They could easily call it “Arkham Redemption” or “Arkham Ponies” and it’d be just as accurate.
Arkham Ponies! Yes, the Batman does a My Little Pony crossover, rescuing Pinky Pie from . . . whatever kind of stuff those ponies need rescuing from . . . Kind of like this:
L.A. Noire showed that you can do a full city open-world game while keeping it interesting. And I think it’s safe to assume that Arkham Four will not bother supporting the Xbox 360 and PS3, so they’ll have craptons more memory, more storage, far faster video cards, and data can come off a hard drive, which while slow is still a huge win over optical media. That does leave the challenges of filling the city with interesting stuff (although maybe it’s okay to have large sections with nothing “special” if travel is fast and entertaining), and the sheer workload of creating all of those building models and textures. Careful duplication, procedural generation, or some combination may be the answer.
Me, I’m hoping the next generation of hardware means the techniques in id Tech 5/Rage become even more practical, eliminating the dual problems of obvious texture fade, and relatively low texture resolutions.
The internets inform me that LA Noire is about 8 square miles. So, I guess we can do a full city, provided it’s a small city. :-) I choose to continue believing.
Shamus mentioned this, but you can really cut down on the number of polygons on screen when the player can’t leave the ground. LA Noire, as far as I am aware, does not have the protagonist freely flying over buildings.
To be fair, the time, effort, and budgetary concerns of creating the city in LA Noire created a toxic work environment and ultimately sunk the entire production crew. Worse, that was the price paid for an unreal amount of content that 90% of the game’s players never saw, due to game design that actually pushed players away from exploring it. It is horrifying how much time and effort went into that sandbox that most players never even saw a fraction of.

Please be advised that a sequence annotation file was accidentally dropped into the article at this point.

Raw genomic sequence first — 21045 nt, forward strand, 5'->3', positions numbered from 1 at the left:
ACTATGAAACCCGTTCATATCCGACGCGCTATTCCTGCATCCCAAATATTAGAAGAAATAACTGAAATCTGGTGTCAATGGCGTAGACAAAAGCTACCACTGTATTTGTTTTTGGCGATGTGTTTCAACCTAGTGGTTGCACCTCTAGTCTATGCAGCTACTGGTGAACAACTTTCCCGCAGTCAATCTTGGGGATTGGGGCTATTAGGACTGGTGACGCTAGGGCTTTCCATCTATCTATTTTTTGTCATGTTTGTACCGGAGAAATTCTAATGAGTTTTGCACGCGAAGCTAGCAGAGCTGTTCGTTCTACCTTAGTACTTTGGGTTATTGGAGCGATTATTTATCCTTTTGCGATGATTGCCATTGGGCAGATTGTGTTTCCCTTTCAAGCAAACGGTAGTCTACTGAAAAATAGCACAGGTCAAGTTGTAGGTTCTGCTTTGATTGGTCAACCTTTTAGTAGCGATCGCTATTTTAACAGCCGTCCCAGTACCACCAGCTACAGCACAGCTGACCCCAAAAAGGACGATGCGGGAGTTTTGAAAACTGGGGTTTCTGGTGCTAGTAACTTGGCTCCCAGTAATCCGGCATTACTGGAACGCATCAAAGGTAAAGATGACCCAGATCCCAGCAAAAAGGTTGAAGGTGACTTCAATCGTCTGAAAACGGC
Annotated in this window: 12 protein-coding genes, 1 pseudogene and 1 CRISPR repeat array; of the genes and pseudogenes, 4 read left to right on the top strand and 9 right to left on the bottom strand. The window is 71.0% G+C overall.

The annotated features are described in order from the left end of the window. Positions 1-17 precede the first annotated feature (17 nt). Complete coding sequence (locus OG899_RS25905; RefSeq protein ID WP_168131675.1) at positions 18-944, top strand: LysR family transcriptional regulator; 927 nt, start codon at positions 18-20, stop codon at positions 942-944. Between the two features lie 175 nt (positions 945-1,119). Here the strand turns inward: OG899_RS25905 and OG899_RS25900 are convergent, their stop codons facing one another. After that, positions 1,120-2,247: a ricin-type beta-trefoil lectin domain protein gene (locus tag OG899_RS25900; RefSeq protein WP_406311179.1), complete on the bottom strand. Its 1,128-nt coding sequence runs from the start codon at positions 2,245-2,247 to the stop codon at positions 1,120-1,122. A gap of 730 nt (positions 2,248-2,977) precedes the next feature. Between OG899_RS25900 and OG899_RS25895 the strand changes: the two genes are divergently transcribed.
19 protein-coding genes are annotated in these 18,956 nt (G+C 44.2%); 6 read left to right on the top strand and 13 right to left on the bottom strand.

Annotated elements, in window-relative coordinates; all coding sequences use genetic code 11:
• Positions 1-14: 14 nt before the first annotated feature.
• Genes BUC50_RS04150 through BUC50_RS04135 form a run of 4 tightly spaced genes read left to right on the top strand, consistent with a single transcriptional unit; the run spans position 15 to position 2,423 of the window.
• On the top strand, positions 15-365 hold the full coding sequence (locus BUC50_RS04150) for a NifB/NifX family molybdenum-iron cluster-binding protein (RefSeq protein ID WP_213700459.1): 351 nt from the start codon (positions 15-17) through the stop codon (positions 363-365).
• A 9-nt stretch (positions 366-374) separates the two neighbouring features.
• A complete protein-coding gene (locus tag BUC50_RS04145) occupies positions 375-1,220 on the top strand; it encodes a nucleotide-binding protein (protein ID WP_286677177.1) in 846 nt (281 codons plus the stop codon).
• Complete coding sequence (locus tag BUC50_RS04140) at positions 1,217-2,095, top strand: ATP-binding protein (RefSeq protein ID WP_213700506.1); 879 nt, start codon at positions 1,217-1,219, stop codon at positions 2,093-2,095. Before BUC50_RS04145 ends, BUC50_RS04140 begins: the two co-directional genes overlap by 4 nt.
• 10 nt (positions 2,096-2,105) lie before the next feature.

I don’t doubt that comprehensive sandbox cities are something we’re capable of having, but they’re only actually worth the resources if they’re absolutely central to the game itself. In any story-driven experience, for instance, I would much rather have a number of large, open-ended, immaculately designed and polished levels with good flow than a big sandbox leaning on duplicated assets, simplified pathways, and procedural generation to prop it up.
In other words, for an immersive narrative experience, give me Deus Ex: HR and Dishonored over GTA or LA Noire any day.
I adore exploring, but there has to be something substantive for me to find, and most sandbox games even this generation struggle to do this. That’s not a technological limitation – it’s a human one. Making a sandbox even as full of points of mechanical and/or narrative interest as a Thief level is basically impossible even to an Ubisoft-sized team.
Assuming that giving us open-world access to all of Gotham is too expensive and complicated
Why assume that? We’ve got other open world games with very large complicated maps. The map for GTA 5 supposedly covers hundreds of square miles. Even Saints Row 3, with engine technology that’s a few years old now, has a whole city that we can free roam in aircraft. So creating the map does not seem prohibitive.
They’d have to include faster modes of travel, but that’s a great excuse to include the Batmobile and the Batcopter and the Batwing as more than just cutscene plot devices.
GTA has a budget far, far in excess of any Arkham game. In fact, I’d bet GTA 5 itself cost more than every Arkham game combined.